Cornell University

John Reps Bastides Collection

Browse Marciac

This bastide is of royal ancestry, created in 1298 for the king of France by his senechal, Guichard de Marciac, from whom the bastide received its name. However, Marciac acted only after receiving a request to do so from the abbot of the monastery of La Case Dieu and the count of Pardiac. The count and the abbot hoped to provide a place secure from the brigands who roamed the area, raiding the countryside, and sometimes capturing people to hold for ransom.

Their town plan was a regular grid of twenty-five blocks arranged in a 5 x 5 pattern. Because the three east-west tiers of blocks were only half the width of the two outer tiers, the bastide is not square but rectangular. Four main streets define the boundaries of the marketplace. This is unusually large, measuring almost 250 by 430 feet. A system of minor streets parallel and perpendicular to the central four complete the grid system. Unlike some other bastides, the Marciac plan has no lanes or alleys.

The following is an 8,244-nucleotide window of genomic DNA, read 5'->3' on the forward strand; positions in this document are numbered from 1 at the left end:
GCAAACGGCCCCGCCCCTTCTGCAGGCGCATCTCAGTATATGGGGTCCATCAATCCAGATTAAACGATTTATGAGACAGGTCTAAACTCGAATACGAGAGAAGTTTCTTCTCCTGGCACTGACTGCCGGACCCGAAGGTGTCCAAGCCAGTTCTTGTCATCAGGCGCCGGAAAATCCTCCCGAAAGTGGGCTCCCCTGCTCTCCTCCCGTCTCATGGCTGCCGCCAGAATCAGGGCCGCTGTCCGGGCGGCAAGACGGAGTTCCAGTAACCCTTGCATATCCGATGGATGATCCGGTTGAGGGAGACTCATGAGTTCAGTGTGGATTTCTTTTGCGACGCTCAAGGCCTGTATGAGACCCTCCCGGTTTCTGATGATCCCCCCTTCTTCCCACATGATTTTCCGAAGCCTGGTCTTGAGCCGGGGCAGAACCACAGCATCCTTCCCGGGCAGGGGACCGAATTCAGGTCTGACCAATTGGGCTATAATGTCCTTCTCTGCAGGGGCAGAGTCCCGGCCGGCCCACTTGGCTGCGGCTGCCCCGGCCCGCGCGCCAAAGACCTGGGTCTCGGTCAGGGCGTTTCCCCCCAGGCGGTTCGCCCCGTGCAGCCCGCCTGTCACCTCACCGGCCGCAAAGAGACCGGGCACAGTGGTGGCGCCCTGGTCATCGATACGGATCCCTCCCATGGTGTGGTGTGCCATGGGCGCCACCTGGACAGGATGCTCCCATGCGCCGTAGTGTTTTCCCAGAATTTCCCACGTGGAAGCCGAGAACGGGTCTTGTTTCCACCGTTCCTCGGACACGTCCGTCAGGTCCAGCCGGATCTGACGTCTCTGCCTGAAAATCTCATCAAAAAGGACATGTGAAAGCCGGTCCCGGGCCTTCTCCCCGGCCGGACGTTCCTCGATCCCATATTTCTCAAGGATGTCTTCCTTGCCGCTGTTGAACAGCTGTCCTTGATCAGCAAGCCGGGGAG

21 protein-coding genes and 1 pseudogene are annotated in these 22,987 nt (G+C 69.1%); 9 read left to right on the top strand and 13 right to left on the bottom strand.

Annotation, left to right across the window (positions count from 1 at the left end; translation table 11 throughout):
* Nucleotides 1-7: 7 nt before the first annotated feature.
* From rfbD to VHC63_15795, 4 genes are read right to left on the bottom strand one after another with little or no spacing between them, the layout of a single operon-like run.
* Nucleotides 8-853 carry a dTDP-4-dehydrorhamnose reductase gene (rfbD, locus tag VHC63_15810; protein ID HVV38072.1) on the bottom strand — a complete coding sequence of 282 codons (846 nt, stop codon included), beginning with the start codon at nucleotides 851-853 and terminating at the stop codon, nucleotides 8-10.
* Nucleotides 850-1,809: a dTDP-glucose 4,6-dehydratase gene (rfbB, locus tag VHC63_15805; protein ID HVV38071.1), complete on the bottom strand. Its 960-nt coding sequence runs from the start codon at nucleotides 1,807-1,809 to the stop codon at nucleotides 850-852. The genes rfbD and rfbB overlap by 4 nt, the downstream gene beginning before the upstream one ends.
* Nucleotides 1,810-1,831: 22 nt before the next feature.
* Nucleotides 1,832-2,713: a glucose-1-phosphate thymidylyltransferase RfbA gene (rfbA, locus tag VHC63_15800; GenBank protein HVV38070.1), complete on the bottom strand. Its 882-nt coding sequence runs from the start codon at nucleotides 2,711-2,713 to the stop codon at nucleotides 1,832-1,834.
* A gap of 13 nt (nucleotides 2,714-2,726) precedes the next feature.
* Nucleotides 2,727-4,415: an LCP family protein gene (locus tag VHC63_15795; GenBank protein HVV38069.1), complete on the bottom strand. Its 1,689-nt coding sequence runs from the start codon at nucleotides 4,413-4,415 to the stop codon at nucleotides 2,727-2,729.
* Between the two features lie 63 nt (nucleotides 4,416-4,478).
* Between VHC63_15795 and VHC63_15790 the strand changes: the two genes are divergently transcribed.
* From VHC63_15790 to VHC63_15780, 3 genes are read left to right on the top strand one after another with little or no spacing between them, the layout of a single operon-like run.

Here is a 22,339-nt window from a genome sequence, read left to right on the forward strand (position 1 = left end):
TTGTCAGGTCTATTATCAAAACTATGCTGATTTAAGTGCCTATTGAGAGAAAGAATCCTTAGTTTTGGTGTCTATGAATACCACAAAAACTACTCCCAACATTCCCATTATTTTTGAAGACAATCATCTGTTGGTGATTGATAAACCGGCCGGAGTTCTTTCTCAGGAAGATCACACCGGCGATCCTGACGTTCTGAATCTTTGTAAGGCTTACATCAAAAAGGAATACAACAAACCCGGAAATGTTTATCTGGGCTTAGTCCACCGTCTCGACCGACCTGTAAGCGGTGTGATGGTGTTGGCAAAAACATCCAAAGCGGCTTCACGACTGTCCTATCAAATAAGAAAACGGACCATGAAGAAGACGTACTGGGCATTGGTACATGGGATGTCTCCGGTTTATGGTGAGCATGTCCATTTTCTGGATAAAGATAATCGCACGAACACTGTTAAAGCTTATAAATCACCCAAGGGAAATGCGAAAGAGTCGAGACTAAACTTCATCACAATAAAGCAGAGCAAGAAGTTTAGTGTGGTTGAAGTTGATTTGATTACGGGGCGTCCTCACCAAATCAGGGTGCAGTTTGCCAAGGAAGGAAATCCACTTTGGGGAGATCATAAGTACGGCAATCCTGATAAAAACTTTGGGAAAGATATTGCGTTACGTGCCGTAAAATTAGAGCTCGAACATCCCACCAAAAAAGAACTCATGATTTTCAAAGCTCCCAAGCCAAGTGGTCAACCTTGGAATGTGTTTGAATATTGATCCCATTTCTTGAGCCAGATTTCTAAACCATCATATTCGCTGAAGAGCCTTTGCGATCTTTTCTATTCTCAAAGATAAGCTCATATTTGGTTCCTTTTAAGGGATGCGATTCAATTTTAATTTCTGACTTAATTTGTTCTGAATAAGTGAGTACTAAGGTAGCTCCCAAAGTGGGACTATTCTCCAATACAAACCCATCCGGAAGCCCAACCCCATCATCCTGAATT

The halle or market building that once occupied the center of the marketplace was destroyed in the nineteenth century. Near its location is a unique feature: the text of the original charter in huge Latin letters on the market pavement. Every Wednesday, as has been true for centuries, the central square becomes alive with the weekly market. In addition to the usual small market stalls offering a variety of foodstuffs, clothing, and household articles, large vans and trucks selling a variety of merchandise and produce can be accommodated in this huge space.

In addition to the open space of the square for display of goods for sale, there are the very long arcades extending the full length of the 450-feet north and south sides of the marketplace. Even the two shorter side offer another 500 feet of protected retail space. Perhaps the best place to observe this is from the upper floors of the Marie, or city hall, located in the center of the long south side of the marketplace.

Like many of the other Gascon bastides the parish church of Notre Dame stands on a site two blocks away from the marketplace. Portions of its walls date from the fourteenth century, although its lofty spire is a nineteenth century addition. Adding to the skyline is the nearby fourteenth century belfry of a former Augustinian monastery, the doorway to which provides the entrance to the offices of the annual jazz festival. A life-size portrait statue of Louis Armstrong, the American jazz musician stands nearby.